Chief blasts Government for 'mixed messages' after figures show Sunderland among hardest hit by virus

Wearside’s health chief has accused the government of ‘mixed messages’ as new figures appeared to confirm Sunderland is one of the areas hardest hit by COVID-19.

Friday, 5th June 2020, 11:23 am
Updated Friday, 5th June 2020, 1:00 pm

The latest report on the coronavirus outbreak has highlighted the groups, communities and workers most likely to be affected.

And according to this, the city has been among the highest rates of infections and deaths, well above the average rates for both the North East and England as a whole.

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File image of live samples in a container at a testing lab. Picture by Andrew Milligan/PA Wire

“The line from the government is so confused on things like lockdown, on what is acceptable and what is not,” said Coun Geoff Walker, the Sunderland City Council’s cabinet member for health and social care.

“Some people, in some cases, are just not observing social distancing guidelines, perhaps because there’s so many mixed messages coming from the government.

“And it’s not been helped by Dominic Cummings travelling 260 miles.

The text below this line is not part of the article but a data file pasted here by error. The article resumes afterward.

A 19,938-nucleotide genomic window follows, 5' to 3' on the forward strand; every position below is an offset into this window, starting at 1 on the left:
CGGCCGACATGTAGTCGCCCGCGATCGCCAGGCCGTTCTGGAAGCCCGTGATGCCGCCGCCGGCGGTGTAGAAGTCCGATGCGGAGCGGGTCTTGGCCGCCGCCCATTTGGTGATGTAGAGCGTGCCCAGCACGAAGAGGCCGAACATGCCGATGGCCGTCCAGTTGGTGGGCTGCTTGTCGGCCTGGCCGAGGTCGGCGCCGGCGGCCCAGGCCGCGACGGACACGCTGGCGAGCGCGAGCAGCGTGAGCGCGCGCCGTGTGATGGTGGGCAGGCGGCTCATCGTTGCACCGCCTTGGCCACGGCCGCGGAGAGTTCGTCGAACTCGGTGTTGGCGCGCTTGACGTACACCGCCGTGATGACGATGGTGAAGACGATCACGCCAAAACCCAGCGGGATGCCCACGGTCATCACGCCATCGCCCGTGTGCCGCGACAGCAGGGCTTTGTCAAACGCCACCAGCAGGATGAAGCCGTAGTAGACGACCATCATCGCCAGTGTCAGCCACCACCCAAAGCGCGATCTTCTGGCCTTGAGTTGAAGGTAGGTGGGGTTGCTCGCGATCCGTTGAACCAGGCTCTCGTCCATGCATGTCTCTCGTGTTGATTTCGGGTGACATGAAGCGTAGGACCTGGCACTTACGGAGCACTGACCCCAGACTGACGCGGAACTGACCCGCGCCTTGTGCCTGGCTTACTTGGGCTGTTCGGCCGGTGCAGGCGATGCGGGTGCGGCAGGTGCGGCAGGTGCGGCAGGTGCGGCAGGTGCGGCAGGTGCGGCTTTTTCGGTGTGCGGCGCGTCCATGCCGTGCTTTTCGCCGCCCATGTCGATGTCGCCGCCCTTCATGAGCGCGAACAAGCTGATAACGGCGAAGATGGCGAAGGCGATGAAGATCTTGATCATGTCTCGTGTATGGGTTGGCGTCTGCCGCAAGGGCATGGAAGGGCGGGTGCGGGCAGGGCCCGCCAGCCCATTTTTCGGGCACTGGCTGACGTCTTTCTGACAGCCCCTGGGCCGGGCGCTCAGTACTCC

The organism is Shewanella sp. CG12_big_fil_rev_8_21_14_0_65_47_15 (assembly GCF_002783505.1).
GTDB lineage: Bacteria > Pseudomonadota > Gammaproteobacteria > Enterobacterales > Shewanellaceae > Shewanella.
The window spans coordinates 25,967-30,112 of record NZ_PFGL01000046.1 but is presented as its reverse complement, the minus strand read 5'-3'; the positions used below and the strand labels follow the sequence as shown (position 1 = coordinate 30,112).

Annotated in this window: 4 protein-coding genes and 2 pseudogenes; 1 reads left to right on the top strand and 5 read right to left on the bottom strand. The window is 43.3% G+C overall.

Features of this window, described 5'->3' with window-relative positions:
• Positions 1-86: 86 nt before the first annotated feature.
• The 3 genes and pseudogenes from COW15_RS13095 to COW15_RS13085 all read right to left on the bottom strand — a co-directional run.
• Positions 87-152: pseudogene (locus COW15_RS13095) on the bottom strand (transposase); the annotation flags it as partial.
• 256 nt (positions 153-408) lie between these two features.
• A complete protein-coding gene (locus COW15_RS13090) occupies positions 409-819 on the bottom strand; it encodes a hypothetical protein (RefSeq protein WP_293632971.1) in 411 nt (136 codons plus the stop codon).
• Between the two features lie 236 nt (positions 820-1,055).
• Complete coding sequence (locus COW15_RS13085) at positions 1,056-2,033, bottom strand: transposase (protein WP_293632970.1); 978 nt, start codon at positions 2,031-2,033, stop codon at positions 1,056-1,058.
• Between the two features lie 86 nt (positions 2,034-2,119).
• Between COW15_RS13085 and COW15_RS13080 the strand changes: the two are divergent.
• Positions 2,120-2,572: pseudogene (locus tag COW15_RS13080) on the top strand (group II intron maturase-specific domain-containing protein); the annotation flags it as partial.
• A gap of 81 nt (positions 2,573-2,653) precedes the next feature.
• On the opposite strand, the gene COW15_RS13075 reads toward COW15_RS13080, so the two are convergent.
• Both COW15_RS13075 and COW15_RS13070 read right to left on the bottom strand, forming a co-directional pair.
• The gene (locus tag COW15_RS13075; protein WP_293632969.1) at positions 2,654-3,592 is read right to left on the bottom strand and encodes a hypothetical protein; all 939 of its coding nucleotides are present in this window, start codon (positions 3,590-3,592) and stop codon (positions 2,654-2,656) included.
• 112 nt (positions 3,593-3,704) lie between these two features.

“The mixed messages are confusing the public and are just not helpful.”

Councillor Geoff Walker

The COVID ‘disparities’ report, by Public Health England (PHE), was released on June 2 as the government pushed ahead with plans to ease lockdown measures.

This has included returning primary pupils to schools, allowing groups of up to six people to meet outside and the reopening of some businesses, such as McDonalds.

The PHE data showed Sunderland was second only to Middlesbrough in the North East for rates of coronavirus infections, deaths linked to COVID-19 and deaths of confirmed virus cases.

According to the report: “People who live in deprived areas have higher diagnosis rates and death rates than those living in less deprived areas.

“The mortality rates from COVID-19 in the most deprived areas were more than double the least deprived areas, for both males and females.

“This is greater than the inequality seen in mortality rates in previous years, indicating greater inequality in death rates from COVID-19.

“High diagnosis rates may be due to geographic proximity to infections or a high proportion of workers in occupations that are more likely to be exposed.

“Poor outcomes from COVID-19 infection in deprived areas remain after adjusting for age, sex, region and ethnicity, but the role of comorbidities requires further investigation.”

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